Bookkeeping: Five Monthly Strategies
Love them or hate them, bookkeeping tasks aren’t something you can ignore in your business, and ignoring them only makes the inevitable tax preparation harder. But we’re here to help! Our recommendation is that you set aside a specific time each month to go through each of these tasks. Doing so can and will save you a lot of time and money in the long run! Here are the five most important things you need to be doing every month to keep on top of your finances.
Scan Your Receipts
Receipts are a certified pain in the backside. They’re small, they’re crumply, they get into every tiny crevice of your bag, and that’s not to mention the frustration of trying to go through piles of wrinkled and battered receipts, trying to find that certain one you need right now. But receipts are a necessary evil, and you must keep a strict eye on them! Why? Because you need to have them on hand in case you get audited. When it comes to tax time, having all of your business receipts present and accounted for will allow you to maximize your tax savings.
Throughout the month, scan all business-related receipts into your computer immediately. Make sure that the vendor’s name, the date, and the amount are clearly visible. Keep all of the scanned images in a single place on your computer.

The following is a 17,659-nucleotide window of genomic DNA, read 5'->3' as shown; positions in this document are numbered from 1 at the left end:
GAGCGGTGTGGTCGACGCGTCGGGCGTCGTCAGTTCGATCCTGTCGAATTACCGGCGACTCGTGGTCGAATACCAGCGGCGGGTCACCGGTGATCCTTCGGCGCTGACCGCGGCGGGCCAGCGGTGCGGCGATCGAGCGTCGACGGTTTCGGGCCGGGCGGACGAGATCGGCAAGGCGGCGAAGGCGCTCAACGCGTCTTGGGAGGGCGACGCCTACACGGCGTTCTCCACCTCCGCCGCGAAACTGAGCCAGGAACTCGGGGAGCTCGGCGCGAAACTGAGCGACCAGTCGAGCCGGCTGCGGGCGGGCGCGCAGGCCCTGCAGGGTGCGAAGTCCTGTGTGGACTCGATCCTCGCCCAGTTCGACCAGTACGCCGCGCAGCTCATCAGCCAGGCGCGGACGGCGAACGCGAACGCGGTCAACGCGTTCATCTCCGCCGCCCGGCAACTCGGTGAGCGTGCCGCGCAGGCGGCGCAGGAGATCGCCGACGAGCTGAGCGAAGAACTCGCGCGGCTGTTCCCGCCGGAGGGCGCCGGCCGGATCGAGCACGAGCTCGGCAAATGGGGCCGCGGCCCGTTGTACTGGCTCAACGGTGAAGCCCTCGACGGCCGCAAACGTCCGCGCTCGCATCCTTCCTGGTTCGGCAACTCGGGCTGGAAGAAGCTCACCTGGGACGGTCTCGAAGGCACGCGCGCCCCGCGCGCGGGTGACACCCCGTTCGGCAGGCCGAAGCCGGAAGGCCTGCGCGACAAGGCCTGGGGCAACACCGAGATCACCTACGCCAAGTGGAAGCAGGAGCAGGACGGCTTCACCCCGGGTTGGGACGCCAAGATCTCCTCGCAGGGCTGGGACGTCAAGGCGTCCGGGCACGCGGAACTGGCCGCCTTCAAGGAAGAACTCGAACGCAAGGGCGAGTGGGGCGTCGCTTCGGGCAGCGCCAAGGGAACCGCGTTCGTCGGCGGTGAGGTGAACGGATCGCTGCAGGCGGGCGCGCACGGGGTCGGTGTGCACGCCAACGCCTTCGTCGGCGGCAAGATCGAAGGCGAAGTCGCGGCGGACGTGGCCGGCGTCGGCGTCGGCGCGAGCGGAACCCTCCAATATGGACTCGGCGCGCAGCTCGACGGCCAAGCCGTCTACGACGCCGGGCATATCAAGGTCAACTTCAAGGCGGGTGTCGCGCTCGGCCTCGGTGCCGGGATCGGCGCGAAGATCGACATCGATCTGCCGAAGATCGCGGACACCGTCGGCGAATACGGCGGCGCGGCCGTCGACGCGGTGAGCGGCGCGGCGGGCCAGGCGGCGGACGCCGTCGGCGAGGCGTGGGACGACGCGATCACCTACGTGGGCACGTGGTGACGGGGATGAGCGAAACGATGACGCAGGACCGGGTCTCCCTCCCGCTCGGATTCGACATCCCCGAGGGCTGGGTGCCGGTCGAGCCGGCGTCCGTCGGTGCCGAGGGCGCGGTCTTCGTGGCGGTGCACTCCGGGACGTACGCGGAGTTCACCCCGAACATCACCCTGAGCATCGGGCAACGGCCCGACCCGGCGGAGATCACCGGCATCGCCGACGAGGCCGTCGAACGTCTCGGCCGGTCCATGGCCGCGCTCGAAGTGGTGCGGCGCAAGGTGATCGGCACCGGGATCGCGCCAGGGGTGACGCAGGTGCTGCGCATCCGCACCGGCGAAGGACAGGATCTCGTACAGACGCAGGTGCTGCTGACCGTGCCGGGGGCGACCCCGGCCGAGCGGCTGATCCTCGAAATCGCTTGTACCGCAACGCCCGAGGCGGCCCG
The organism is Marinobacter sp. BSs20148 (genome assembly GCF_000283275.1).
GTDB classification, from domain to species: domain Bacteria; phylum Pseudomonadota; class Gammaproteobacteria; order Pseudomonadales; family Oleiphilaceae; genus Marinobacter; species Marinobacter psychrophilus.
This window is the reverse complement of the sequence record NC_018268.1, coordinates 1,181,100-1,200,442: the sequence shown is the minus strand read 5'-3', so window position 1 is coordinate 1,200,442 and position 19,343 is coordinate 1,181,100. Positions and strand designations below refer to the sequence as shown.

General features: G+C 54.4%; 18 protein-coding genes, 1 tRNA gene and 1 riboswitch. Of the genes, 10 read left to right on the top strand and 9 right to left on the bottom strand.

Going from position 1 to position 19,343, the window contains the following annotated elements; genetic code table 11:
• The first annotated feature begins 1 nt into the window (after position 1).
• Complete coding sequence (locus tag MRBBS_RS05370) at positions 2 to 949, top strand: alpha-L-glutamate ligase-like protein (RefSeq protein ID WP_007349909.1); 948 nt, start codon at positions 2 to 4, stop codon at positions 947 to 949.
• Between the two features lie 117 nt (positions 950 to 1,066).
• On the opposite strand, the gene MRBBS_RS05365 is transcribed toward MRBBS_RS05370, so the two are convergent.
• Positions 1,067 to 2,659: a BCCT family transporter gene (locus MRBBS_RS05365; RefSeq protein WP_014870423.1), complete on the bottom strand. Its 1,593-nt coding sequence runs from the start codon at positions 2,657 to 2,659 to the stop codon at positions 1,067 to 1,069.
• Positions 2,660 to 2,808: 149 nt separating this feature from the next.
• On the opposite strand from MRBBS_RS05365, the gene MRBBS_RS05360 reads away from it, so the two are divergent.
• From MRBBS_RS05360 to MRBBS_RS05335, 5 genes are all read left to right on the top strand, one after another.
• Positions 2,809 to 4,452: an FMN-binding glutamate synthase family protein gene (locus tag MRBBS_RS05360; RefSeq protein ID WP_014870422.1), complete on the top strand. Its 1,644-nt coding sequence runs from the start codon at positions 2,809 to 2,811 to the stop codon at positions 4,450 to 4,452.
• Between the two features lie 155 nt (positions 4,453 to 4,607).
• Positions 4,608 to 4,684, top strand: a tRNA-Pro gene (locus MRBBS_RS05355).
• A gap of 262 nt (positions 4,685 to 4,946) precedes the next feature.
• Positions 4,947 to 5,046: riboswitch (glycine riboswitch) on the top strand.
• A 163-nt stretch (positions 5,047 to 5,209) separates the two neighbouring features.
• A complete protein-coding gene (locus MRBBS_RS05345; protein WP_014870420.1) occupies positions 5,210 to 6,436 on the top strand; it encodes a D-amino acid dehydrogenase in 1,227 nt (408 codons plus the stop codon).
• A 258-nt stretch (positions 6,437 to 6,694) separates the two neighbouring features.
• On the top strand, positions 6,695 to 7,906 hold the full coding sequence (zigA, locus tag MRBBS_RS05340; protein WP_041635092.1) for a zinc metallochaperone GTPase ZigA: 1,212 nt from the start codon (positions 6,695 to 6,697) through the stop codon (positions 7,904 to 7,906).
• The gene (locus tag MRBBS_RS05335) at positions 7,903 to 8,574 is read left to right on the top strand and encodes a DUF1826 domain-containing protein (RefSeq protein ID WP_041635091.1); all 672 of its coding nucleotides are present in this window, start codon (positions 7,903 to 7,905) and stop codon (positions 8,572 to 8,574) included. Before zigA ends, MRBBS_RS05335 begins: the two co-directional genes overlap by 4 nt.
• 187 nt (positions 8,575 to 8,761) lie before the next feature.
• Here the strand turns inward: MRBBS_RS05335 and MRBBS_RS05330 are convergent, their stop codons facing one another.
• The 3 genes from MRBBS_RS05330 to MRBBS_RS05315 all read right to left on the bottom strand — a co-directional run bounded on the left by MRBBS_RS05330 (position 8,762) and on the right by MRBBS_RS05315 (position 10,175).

Each month, go through your transactions in your accounting software and upload the matching receipts to each transaction. That way, everything is there and accounted for during tax time!
Go through your Accounts Receivable and Accounts Payable
Say you had a bill for seven dollars and some change arrive in the mail. You shrug, pay the bill, and get on with your week.
A few days later, a bill from the same company appears in the mailbox with another bill for seven dollars and some change. You know you paid it, so it must have been sent before the payment was processed. No big deal.
The next week, the same company sends you another bill for seven dollars and some change, and you know you’ve paid it, so you ignore it. This continues for a few weeks until finally, someone from said company calls you looking for the money.
“But I’ve already paid it!” you insist.
“You paid the bill that was for $7.45. I’m trying to collect on your bill for $7.83. Because that bill is now late, you owe a late fee of $20 in addition to the $7.83.” (This may or may not be a true story).
The moral of the story: pay attention to your Accounts Receivable and Accounts Payable!
- Enter all bills into your Accounts Payable immediately when you receive them.
- Use your accounting software to ensure that you’re paying every bill.
- Connect as many of your vendor accounts as possible to your accounting software. Doing this can help keep stray bills from wandering off.
- Quote and invoice your customers through your accounting software. That way you will always have a record of it.
- After paying your bills, go through your unpaid invoices.
- Make contact with any customers who have not completely paid their accounts.